[1] Class VI wells are used by the carbon capture and sequestration industry to permanently sequester captured carbon in underground geological formations.

[2] https://www.epa.gov/uic/primary-enforcement-authority-underground-injection-control-program-0.

[3] 89 Fed. Reg. 703, 704 (Jan. 5, 2024); 40 CFR parts 124, 144, 145, and 146.

[4] 89 Fed. Reg. at 706-10.

[5] 89 Fed. Reg. at 703.

[6] Petitioners’ Brief at 11.

[7] La. Rev. Stat. Section 30:1109(A)(3).

[8] Petitioners’ Brief at 12.

[9] Petitioners’ Brief at 17.

[10] 89 Fed. Reg. at 707.

[11] Id. At 706-07.

[12] N.D. Cent. Code Section 38-22-17; W.S. Section 35-11-319.

[13] La. Rev. Stat. Section 30:1109(A)(1).

[14] Petitioners’ Brief at 1; 49.

[15] Petitioners’ Brief at 46.

[16] Petitioners’ Brief at 46-47.

[17] Petitioners’ Brief at 47.

[18] Petitioners’ Brief at 1.

[19] Petitioners’ Brief at 47-48.

[20] Petitioners’ Brief at 48.

[21] Petitioners’ Brief at 49.

[22] 89 Fed. Reg. at 706-07.

[23] 89 Fed. Reg. at 708-09.

[24] Petitioners’ Brief at 13.

[25] Petitioners’ Brief at 16.

The following Gibson Dunn attorneys prepared this update: Michael P. Darden, Rahul D. Vashi, Zain Hassan, Mariana Lozano, and Graham Valenta.

Gibson, Dunn & Crutcher’s lawyers are available to assist in addressing any questions you may have about these developments. To learn more, please contact the Gibson Dunn lawyer with whom you usually work, any leader or member of the firm’s Oil and Gas, Tax, or Environmental Litigation and Mass Tort practice groups, or the authors:

Oil and Gas:
Michael P. Darden – Houston (+1 346.718.6789, [email protected])
Rahul D. Vashi – Houston (+1 346.718.6659, [email protected])
Graham Valenta – Houston (+1 346.718.6646, [email protected])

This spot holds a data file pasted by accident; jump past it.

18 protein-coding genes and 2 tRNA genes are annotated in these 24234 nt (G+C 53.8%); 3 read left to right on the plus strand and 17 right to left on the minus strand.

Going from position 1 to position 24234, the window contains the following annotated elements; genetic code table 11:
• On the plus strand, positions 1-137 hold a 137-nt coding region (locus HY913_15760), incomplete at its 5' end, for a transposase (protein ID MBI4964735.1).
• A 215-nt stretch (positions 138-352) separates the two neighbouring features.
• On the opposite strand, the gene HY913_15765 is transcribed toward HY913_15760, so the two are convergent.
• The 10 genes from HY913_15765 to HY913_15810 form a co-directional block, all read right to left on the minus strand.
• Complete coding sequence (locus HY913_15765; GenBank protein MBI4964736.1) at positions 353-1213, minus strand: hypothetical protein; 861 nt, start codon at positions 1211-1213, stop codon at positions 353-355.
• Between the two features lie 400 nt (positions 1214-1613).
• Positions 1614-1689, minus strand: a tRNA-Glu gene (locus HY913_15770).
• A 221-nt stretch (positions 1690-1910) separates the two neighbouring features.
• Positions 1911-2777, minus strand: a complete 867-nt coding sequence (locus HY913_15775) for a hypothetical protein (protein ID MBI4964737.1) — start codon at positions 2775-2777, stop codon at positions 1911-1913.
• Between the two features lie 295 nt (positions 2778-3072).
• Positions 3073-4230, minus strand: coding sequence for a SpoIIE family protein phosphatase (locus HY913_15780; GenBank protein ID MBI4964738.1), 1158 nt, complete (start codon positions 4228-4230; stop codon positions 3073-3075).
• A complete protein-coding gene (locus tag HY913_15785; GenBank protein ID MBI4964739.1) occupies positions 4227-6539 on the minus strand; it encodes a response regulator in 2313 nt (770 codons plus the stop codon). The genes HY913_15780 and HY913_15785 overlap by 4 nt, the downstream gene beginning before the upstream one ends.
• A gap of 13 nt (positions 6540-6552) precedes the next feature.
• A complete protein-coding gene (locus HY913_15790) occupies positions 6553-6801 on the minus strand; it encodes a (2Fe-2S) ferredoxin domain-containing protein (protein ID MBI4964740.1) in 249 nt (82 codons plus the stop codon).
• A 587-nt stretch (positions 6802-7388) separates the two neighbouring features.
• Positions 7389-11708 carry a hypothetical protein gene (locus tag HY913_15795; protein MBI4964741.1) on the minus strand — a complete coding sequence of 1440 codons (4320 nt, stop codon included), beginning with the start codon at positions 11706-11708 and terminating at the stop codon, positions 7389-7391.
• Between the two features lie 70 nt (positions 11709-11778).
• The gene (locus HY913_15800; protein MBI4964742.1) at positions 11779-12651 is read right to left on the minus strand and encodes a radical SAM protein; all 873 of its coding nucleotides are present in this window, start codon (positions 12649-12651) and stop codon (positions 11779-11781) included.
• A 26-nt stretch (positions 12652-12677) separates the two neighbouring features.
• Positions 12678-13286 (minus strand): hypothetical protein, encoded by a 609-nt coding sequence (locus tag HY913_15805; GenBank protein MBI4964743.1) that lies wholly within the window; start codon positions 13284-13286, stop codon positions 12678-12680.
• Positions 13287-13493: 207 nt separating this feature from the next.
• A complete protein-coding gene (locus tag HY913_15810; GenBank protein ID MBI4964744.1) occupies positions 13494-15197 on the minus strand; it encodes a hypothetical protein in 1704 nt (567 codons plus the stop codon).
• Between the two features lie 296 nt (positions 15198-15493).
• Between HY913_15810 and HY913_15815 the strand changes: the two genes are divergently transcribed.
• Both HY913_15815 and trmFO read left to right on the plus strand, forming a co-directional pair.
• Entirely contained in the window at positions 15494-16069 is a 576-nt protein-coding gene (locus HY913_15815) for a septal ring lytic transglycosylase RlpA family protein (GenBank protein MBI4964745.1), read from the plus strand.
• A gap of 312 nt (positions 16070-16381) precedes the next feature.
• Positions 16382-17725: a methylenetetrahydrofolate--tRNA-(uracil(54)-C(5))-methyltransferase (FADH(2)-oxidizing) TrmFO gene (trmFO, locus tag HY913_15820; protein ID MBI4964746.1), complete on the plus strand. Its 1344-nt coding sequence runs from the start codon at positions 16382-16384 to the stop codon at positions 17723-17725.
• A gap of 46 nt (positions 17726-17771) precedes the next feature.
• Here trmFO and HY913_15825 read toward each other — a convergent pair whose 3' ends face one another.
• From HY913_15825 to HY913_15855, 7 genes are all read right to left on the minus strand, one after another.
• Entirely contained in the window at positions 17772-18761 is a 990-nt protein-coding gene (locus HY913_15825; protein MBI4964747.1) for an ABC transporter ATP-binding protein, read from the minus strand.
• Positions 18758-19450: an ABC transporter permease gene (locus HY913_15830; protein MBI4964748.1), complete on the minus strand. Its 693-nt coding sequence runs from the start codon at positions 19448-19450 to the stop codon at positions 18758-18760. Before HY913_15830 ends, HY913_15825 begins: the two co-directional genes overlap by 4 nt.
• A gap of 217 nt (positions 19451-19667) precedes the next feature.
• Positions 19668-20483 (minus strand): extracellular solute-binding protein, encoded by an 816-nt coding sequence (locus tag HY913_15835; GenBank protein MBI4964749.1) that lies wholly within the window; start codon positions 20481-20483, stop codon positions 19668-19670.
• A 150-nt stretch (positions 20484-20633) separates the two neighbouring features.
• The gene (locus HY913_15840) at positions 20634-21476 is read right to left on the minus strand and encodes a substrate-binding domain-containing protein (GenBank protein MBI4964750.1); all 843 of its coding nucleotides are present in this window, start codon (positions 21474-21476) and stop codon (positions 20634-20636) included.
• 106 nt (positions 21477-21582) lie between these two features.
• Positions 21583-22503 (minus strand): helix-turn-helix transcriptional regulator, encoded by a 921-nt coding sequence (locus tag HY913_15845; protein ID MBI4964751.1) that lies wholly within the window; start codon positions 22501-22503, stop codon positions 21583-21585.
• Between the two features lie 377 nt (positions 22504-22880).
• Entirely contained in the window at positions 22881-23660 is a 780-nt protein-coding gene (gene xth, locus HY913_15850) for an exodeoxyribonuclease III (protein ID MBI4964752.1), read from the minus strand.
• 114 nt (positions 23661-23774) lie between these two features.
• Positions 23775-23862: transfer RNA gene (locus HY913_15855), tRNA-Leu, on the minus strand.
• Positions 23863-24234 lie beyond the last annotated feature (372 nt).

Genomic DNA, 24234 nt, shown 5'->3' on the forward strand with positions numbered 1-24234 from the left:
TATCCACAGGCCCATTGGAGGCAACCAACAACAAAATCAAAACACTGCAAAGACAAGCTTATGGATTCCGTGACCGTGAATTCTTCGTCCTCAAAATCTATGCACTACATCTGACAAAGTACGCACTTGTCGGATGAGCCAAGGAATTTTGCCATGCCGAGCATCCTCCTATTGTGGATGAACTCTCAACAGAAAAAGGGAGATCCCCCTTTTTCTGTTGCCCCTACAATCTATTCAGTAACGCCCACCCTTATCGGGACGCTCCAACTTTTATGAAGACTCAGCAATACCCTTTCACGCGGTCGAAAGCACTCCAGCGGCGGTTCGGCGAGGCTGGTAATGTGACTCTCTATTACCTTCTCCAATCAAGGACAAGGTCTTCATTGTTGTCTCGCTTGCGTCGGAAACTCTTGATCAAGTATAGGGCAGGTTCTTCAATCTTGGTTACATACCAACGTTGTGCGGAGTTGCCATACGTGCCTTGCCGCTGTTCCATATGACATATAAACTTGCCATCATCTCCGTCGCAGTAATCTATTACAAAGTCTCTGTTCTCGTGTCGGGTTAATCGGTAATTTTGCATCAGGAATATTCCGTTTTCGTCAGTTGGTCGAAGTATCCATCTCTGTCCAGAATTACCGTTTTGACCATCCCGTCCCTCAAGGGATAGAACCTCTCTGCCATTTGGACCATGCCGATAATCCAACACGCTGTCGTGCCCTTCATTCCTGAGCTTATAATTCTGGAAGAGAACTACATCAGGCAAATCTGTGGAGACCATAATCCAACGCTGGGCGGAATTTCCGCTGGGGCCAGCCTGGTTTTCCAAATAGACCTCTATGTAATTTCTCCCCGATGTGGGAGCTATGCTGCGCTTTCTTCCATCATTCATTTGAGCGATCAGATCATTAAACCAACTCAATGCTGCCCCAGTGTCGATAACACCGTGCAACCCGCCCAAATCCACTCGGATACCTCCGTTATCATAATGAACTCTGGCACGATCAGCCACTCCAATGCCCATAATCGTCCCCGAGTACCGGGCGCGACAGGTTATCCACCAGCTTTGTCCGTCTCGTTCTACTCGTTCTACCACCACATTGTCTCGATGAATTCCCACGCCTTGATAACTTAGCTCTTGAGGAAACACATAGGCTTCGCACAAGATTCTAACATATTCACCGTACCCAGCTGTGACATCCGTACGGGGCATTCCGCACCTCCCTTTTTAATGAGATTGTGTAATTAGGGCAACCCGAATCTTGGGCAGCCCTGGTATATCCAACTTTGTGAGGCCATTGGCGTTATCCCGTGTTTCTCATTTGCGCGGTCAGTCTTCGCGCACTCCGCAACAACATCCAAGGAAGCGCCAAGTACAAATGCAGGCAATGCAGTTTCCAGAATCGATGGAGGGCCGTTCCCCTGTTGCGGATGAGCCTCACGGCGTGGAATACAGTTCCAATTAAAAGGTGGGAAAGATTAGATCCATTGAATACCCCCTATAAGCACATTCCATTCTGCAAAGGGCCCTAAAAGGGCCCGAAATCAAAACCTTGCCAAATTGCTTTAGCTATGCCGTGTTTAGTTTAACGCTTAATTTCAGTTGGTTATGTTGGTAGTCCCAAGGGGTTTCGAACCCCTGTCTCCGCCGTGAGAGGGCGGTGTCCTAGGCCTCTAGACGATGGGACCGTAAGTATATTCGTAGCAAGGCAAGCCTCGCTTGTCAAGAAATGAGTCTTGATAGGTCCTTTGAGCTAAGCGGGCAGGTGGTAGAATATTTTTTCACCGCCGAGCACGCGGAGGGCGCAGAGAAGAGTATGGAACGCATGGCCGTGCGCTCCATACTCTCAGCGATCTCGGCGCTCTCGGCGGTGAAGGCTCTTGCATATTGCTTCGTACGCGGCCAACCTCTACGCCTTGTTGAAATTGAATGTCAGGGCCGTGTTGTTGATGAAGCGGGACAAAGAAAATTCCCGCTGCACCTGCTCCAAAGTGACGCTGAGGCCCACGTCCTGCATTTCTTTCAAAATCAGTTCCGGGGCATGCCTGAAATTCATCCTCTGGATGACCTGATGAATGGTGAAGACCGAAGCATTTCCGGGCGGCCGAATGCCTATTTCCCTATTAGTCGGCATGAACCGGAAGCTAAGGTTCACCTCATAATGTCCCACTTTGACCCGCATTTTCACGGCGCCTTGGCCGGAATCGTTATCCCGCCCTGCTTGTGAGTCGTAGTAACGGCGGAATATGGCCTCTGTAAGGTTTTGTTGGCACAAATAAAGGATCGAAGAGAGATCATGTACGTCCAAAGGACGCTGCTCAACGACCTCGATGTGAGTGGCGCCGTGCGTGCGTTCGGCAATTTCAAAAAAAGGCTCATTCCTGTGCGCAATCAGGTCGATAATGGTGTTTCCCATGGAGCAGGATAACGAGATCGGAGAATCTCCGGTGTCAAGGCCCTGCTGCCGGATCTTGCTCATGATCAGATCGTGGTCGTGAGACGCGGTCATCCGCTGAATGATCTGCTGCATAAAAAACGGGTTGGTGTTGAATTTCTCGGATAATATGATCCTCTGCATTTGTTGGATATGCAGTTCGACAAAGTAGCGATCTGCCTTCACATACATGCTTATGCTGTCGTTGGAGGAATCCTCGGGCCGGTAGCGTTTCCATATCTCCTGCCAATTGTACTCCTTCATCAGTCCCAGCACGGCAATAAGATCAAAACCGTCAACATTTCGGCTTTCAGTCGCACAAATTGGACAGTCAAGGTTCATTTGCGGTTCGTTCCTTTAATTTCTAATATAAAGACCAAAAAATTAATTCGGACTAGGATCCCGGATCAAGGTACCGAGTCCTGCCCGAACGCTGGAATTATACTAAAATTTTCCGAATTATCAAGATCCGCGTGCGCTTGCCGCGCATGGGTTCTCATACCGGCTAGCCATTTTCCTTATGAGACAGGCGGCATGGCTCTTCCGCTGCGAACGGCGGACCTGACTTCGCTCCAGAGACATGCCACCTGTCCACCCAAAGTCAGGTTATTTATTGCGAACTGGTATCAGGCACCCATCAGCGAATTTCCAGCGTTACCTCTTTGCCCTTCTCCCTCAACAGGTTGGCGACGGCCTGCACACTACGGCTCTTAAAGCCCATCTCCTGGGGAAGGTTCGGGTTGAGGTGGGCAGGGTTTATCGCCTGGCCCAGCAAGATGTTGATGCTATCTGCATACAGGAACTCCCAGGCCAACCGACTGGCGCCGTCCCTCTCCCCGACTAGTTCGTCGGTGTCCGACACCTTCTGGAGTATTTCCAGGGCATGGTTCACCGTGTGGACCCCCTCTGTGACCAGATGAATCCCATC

Zain Hassan – Houston (+1 346.718.6640, [email protected])
Mariana Lozano – Houston (+1 346.718.6711, [email protected])

Michael Q. Cannon – Dallas (+1 214.698.3232, [email protected])
Matt Donnelly – Washington, D.C. (+1 202.887.3567, [email protected])
Josiah Bethards – Dallas (+1 214.698.3354, [email protected])

Environmental Litigation and Mass Tort:
Stacie B. Fletcher – Washington, D.C. (+1 202.887.3627, [email protected])
David Fotouhi – Washington, D.C. (+1 202.955.8502, [email protected])
Rachel Levick – Washington, D.C. (+1 202.887.3574, [email protected])

© 2024 Gibson, Dunn & Crutcher LLP.  All rights reserved.  For contact and other information, please visit us at www.gibsondunn.com.

Attorney Advertising: These materials were prepared for general informational purposes only based on information available at the time of publication and are not intended as, do not constitute, and should not be relied upon as, legal advice or a legal opinion on any specific facts or circumstances. Gibson Dunn (and its affiliates, attorneys, and employees) shall not have any liability in connection with any use of these materials.  The sharing of these materials does not establish an attorney-client relationship with the recipient and should not be relied upon as an alternative for advice from qualified counsel.  Please note that facts and circumstances may vary, and prior results do not guarantee a similar outcome.